Nawarra’s trips are usually half board, with breakfast and evening meal included in the package. Overall, I was very happy with the food in the hotel. In the mornings we had a buffet breakfast, with a choice of bread, a variety of Moroccan biscuits and pancakes (such as msemen, flat and square fried pancakes, and harcha, round and small semolina bread), cereals, milk, yogurts, hard boiled eggs, fruit salad, soft cheese, tomatoes, jams, dried fruit, savoury dishes and more. My absolute top favourite items were the pistachio flavoured yogurts (which I had not seen anywhere else before) and msemen, which are flat, fried pancakes, which I ate with honey and jben, the fresh Moroccan sheep cheese.
In the evenings, since there were not enough people eating in the hotel to make a buffet viable (I think that was because Rabat is not really a touristy place in Morocco and tourists usually stay one night only at the most, on the way to other destinations), the chefs cooked Moroccan meals especially for us. I was very happy with this solution because I really like Moroccan food and, when I go to Morocco, all I want to eat are Moroccan dishes such as couscous and tagines, of which I never get bored.
In the hotel we had a different dish every night, such as chicken and lemon tagine, with preserved lemons and olives (one of my favourite Moroccan dishes); couscous with vegetables and meat; fish tagine; turkey kebabs and kefta kebabs. If you are a vegetarian, you will also be catered for (Morocco is not a particularly vegetarian-friendly place, but there are plenty of vegetable dishes you can try). This time, for example, there were some vegetarians in our group and they were served dishes such as vegetable couscous, omelettes and salads.
One great advantage of Hotel Rihab is its location, very central, with grocery shops nearby (such as a Carrefour across the street) and tourist attractions, including the Medina, within walking distance. The hotel is in the Hassan area, which is the modern area of Rabat, where the majority of hotels are located. Below are some of my suggestions as where to stay if you decide to visit Rabat:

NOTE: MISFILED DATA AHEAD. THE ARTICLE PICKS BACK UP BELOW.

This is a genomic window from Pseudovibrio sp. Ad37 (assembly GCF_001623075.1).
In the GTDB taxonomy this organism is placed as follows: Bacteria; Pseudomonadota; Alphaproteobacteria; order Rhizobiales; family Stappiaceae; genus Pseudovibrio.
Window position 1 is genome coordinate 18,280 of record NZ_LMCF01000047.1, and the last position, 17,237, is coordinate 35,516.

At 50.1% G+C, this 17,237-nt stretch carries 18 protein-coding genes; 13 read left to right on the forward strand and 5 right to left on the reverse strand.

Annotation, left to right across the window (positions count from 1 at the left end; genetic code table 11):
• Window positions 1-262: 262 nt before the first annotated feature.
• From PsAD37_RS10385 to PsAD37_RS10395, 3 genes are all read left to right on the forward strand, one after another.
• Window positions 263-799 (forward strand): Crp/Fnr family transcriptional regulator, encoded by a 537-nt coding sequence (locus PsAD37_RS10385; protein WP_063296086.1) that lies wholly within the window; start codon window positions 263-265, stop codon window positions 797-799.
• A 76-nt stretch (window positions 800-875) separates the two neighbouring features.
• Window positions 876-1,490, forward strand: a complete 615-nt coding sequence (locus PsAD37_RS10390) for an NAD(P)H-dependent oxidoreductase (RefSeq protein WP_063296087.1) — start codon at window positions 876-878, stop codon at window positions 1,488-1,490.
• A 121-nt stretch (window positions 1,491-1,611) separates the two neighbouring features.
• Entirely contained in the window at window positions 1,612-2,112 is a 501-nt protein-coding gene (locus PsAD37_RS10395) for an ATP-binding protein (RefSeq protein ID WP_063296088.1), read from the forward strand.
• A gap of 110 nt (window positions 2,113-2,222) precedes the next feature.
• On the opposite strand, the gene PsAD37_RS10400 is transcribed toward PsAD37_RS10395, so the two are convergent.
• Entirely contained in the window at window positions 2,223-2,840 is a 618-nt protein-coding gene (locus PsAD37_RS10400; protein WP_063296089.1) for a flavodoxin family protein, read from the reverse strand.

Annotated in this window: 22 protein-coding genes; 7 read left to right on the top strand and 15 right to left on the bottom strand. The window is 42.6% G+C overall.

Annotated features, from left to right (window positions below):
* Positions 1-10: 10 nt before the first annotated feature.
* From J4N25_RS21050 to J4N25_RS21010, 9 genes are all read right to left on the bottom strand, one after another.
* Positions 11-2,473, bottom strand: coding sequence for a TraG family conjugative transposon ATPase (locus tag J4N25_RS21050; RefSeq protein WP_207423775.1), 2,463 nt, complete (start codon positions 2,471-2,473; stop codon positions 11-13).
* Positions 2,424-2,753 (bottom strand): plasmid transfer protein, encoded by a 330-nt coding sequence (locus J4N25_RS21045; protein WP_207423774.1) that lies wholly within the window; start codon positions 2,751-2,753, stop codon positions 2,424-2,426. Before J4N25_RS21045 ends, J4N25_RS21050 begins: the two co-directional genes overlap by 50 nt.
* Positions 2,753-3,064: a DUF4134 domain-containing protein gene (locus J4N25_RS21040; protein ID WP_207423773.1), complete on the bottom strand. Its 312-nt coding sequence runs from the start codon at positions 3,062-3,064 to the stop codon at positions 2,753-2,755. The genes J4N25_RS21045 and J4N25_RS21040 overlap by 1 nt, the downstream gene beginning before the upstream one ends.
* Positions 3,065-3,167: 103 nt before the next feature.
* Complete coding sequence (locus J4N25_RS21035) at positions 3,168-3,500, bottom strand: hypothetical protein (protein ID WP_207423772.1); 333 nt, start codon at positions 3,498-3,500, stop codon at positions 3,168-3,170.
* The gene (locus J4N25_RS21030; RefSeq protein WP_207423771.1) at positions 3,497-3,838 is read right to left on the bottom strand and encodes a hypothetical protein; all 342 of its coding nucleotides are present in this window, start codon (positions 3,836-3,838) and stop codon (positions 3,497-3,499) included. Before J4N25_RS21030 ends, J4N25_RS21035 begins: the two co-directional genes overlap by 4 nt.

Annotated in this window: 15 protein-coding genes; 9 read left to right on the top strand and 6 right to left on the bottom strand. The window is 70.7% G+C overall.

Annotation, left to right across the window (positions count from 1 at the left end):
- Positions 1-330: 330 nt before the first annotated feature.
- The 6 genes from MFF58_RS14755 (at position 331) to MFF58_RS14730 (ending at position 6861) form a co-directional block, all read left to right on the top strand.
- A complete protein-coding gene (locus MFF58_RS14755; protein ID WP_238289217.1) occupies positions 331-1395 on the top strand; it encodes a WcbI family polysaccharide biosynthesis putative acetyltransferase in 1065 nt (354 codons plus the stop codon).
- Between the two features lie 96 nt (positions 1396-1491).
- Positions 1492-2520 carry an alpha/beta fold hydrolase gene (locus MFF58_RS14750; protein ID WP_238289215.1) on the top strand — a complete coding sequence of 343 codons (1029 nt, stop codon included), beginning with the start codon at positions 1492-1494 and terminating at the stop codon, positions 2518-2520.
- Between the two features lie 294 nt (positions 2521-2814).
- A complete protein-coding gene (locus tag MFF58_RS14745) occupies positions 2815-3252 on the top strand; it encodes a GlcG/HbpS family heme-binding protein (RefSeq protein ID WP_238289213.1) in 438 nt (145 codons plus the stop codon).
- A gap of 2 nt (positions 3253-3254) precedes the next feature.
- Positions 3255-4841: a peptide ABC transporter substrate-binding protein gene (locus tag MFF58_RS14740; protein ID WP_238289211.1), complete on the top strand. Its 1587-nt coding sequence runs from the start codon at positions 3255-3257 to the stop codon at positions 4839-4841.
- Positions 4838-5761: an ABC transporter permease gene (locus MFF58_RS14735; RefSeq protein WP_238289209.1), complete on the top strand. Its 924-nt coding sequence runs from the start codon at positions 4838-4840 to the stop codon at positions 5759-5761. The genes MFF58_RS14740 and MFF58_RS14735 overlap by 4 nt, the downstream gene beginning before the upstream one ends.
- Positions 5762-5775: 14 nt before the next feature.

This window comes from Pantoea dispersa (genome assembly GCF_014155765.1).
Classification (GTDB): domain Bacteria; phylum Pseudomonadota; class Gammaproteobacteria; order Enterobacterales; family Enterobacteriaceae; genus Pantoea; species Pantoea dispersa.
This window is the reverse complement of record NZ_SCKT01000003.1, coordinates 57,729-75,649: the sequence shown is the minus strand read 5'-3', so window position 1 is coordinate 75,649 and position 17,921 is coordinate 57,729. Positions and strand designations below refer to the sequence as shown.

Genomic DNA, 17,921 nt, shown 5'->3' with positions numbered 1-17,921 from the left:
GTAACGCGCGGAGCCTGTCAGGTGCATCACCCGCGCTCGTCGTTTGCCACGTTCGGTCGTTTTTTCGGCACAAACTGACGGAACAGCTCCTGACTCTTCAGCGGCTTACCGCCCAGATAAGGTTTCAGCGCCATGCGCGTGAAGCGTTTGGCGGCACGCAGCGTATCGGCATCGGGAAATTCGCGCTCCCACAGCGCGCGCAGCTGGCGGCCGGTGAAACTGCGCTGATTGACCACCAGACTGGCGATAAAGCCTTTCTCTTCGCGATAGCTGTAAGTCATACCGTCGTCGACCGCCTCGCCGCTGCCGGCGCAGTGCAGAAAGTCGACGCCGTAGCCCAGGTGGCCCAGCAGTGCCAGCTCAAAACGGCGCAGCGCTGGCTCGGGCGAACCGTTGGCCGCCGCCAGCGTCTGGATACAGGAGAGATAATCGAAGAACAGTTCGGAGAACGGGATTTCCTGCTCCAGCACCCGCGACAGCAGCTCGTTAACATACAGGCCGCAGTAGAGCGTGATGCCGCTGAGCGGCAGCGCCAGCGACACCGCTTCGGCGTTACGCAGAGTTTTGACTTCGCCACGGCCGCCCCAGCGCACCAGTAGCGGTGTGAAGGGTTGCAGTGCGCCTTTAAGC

Hotel Rihab – This is the hotel where we stayed. It is in a very central location and good value for money, but do not expect 4 star standards. It has free WiFi connection, which works well but only up to the third floor. So, if you need to access WiFi from your room, make sure not to get a room above the third floor.
Malak Hotel – This hotel is also in the Hassan area and it is a three star, but it has good reviews. Basic but clean and with free WiFi and within walking distance from the main attractions.
Le Diwan Rabat by Sofitel – This is in the same area as the other two hotels and it is also good, near the train station, with free WiFi and a spa and wellness centre.
If you want to stay inside the Medina, instead, there are some lovely riad. I really like riad, because of the cosy atmosphere in them, but for dance camps we stay in hotels as there are many of us and we need a conference room for the workshops, so it makes sense to stay in a bigger structure.
However, if you are travelling independently, riad are a good option in Morocco. In Rabat, for example, you can stay in Riad Zyo, Riad Kalaa 2 or Riad Azahara among others, all beautiful riad with a lot of character.
You can find out more about Nawarra’s trips on her Facebook Community called Funoon Dance Camp and you can contact Nawarra directly through Facebook.